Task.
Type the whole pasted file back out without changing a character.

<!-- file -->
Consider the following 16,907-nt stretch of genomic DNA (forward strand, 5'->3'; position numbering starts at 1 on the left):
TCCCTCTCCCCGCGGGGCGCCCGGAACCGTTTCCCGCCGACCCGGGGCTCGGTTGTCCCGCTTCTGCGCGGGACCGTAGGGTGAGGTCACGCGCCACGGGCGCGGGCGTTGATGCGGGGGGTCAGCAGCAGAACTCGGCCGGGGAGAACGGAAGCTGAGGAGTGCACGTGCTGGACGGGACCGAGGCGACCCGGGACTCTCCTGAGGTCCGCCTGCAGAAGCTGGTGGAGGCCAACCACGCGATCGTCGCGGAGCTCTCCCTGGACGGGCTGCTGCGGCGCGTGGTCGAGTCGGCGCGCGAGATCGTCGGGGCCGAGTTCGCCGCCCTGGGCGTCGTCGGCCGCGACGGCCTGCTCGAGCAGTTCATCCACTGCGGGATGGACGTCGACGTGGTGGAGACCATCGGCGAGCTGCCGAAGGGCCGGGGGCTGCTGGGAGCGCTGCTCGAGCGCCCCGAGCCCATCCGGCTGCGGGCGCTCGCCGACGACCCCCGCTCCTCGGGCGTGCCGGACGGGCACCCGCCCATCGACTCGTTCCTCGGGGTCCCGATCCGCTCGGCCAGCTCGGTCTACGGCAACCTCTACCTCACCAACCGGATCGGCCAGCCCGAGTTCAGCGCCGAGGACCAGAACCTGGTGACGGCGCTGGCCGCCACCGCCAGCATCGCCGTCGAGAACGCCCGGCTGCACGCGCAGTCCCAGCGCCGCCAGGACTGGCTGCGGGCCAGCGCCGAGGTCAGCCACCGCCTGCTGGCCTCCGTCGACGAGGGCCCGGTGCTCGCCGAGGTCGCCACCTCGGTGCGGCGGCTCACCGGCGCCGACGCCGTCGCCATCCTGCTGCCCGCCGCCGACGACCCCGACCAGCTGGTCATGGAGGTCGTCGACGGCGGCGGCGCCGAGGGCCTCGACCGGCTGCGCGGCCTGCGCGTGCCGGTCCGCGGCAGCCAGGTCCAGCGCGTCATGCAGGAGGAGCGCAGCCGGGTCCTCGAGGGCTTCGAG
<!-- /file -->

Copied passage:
Consider the following 16,907-nt stretch of genomic DNA (forward strand, 5'->3'; position numbering starts at 1 on the left):
TCCCTCTCCCCGCGGGGCGCCCGGAACCGTTTCCCGCCGACCCGGGGCTCGGTTGTCCCGCTTCTGCGCGGGACCGTAGGGTGAGGTCACGCGCCACGGGCGCGGGCGTTGATGCGGGGGGTCAGCAGCAGAACTCGGCCGGGGAGAACGGAAGCTGAGGAGTGCACGTGCTGGACGGGACCGAGGCGACCCGGGACTCTCCTGAGGTCCGCCTGCAGAAGCTGGTGGAGGCCAACCACGCGATCGTCGCGGAGCTCTCCCTGGACGGGCTGCTGCGGCGCGTGGTCGAGTCGGCGCGCGAGATCGTCGGGGCCGAGTTCGCCGCCCTGGGCGTCGTCGGCCGCGACGGCCTGCTCGAGCAGTTCATCCACTGCGGGATGGACGTCGACGTGGTGGAGACCATCGGCGAGCTGCCGAAGGGCCGGGGGCTGCTGGGAGCGCTGCTCGAGCGCCCCGAGCCCATCCGGCTGCGGGCGCTCGCCGACGACCCCCGCTCCTCGGGCGTGCCGGACGGGCACCCGCCCATCGACTCGTTCCTCGGGGTCCCGATCCGCTCGGCCAGCTCGGTCTACGGCAACCTCTACCTCACCAACCGGATCGGCCAGCCCGAGTTCAGCGCCGAGGACCAGAACCTGGTGACGGCGCTGGCCGCCACCGCCAGCATCGCCGTCGAGAACGCCCGGCTGCACGCGCAGTCCCAGCGCCGCCAGGACTGGCTGCGGGCCAGCGCCGAGGTCAGCCACCGCCTGCTGGCCTCCGTCGACGAGGGCCCGGTGCTCGCCGAGGTCGCCACCTCGGTGCGGCGGCTCACCGGCGCCGACGCCGTCGCCATCCTGCTGCCCGCCGCCGACGACCCCGACCAGCTGGTCATGGAGGTCGTCGACGGCGGCGGCGCCGAGGGCCTCGACCGGCTGCGCGGCCTGCGCGTGCCGGTCCGCGGCAGCCAGGTCCAGCGCGTCATGCAGGAGGAGCGCAGCCGGGTCCTCGAGGGCTTCGAG